She is a winsome wee thing, She is a handsome wee thing, She is a bonny wee thing, This sweet wee wife o' mine - Robert Burns
CHIPMAKER Intel has showcased two of its latest Atom processors and mated them to an "enterprise southbridge" for the popular two-bay and four-bay network attached storage (NAS) market.
Intel's Atom processor has become the chip of choice among NAS vendors such as Qnap and Thecus after early ARM based designs were found not to have the performance required to meet many customers' demands. Now Chipzilla has highlighted the Atom D2550 and D2500 processors along with launching what it called an "enterprise southbridge" chipset to offer support for HDMI video outputs and greater SATA connectivity.
Intel lined up Qnap, Thecus and Asustor to show off models based around the new chips and their supporting chipset with David Tuhy, storage division GM at Intel saying that further designs are expected but that those three firms have been collaborating with Intel for some time.
Interestingly, Intel didn't talk much about specifications, instead it was left to Qnap to spill the beans on the Atom D2550, a dual-core chip that runs at either 1.83GHz or 2.13GHz with 1MB of Level 2 cache and supports Hyper Threading. Intel launched the Atom D2550 and D2500 chips earlier this year but until now it hasn't really made a big song and dance about them until some of its customers added the southbridge and slipped them into NAS units.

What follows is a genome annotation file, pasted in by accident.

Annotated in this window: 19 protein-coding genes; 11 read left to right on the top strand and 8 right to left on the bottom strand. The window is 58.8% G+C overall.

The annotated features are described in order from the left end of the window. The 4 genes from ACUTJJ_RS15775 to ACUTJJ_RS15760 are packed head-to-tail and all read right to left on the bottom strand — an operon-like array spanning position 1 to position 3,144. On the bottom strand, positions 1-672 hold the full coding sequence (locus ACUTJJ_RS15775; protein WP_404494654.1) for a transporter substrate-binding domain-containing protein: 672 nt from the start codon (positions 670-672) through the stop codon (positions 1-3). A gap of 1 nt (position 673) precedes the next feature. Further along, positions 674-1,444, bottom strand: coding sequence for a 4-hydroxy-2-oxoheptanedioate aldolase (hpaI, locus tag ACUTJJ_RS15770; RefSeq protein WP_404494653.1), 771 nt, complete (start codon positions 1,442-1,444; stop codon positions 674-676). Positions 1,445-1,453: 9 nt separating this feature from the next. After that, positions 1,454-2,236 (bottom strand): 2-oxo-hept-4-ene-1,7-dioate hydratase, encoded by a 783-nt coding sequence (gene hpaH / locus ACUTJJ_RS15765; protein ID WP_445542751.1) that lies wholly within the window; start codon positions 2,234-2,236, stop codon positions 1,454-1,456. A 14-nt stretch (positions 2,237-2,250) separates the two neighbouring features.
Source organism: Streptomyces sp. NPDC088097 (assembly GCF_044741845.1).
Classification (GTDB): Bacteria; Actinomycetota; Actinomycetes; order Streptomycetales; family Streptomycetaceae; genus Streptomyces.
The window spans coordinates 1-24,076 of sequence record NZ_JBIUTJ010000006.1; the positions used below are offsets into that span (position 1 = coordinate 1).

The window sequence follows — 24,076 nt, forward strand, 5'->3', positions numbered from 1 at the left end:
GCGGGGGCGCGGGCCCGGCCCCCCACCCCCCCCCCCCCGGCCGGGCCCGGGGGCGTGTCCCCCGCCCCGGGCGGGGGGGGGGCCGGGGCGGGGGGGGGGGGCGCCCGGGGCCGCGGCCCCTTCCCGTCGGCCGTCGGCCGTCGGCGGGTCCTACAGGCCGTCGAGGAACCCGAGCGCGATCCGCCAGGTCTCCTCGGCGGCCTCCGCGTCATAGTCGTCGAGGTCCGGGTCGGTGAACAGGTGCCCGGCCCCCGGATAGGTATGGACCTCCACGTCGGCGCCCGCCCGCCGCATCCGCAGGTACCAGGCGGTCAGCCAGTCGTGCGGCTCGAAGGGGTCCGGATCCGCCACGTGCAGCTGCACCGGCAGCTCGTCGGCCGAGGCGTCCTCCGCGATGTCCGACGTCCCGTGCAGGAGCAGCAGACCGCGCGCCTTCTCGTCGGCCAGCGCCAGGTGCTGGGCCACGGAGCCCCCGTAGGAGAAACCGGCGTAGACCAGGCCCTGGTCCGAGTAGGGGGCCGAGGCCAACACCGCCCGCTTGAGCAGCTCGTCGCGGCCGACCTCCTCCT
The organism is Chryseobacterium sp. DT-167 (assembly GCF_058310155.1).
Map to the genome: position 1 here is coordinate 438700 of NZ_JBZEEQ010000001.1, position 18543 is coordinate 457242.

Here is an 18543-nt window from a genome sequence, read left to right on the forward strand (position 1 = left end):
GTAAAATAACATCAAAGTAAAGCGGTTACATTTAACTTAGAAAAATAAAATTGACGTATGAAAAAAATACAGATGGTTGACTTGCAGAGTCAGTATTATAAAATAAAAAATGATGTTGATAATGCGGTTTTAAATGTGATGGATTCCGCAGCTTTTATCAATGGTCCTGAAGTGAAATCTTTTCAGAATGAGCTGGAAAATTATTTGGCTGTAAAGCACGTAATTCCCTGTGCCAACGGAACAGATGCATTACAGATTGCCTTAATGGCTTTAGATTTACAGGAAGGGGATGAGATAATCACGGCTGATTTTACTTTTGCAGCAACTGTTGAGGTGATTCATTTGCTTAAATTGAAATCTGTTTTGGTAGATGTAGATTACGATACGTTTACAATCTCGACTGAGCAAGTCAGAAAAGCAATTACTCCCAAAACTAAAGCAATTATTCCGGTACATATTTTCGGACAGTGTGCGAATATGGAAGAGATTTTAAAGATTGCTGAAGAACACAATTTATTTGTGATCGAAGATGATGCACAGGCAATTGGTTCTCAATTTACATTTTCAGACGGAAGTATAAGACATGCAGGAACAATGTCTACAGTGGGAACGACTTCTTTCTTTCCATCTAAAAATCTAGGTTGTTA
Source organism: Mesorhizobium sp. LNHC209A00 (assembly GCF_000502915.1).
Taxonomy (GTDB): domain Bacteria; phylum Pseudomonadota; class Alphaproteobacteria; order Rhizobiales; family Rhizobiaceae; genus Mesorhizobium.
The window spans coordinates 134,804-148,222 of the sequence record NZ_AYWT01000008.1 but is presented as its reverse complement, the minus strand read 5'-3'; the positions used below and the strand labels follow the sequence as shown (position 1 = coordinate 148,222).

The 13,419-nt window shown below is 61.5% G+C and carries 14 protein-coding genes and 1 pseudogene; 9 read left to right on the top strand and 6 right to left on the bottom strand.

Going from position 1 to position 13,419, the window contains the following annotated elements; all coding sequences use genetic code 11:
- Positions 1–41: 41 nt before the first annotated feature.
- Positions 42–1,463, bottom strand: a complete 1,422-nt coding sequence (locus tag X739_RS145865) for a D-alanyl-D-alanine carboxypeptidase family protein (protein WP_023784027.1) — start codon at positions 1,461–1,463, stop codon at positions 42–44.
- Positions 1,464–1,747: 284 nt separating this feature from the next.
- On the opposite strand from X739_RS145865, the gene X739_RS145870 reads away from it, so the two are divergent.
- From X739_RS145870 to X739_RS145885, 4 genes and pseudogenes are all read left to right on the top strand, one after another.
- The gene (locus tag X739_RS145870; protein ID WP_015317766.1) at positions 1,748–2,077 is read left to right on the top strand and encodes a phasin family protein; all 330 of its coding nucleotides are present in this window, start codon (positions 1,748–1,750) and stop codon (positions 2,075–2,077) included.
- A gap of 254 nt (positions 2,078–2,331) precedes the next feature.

Intel's decision to offer HDMI output through its southbridge chipset might seem rather odd for a NAS box, but both Qnap and Thecus claimed their products can be used as a digital video recorders.
Tuhy said, "Intel's next generation Atom processor provides an ideal solution for powering intelligent storage system designs that will act as a personal cloud inside the office or home, and will deliver better ways to store and access data. With a range of systems designers on board, the Intel Atom processor based storage solution raises the bar in how data is stored, managed and shared."
While Intel stole a march over aging ARM chips that were found in early NAS boxes, the firm can expect a bit more competition as ARM vendors get serious about putting chips into servers. However, for the time being, Intel's Atom chips remain a popular choice in a storage market that Tuhy said racks up close to three million sales every year. µ
Sign up for INQbot – a weekly roundup of the best from the INQ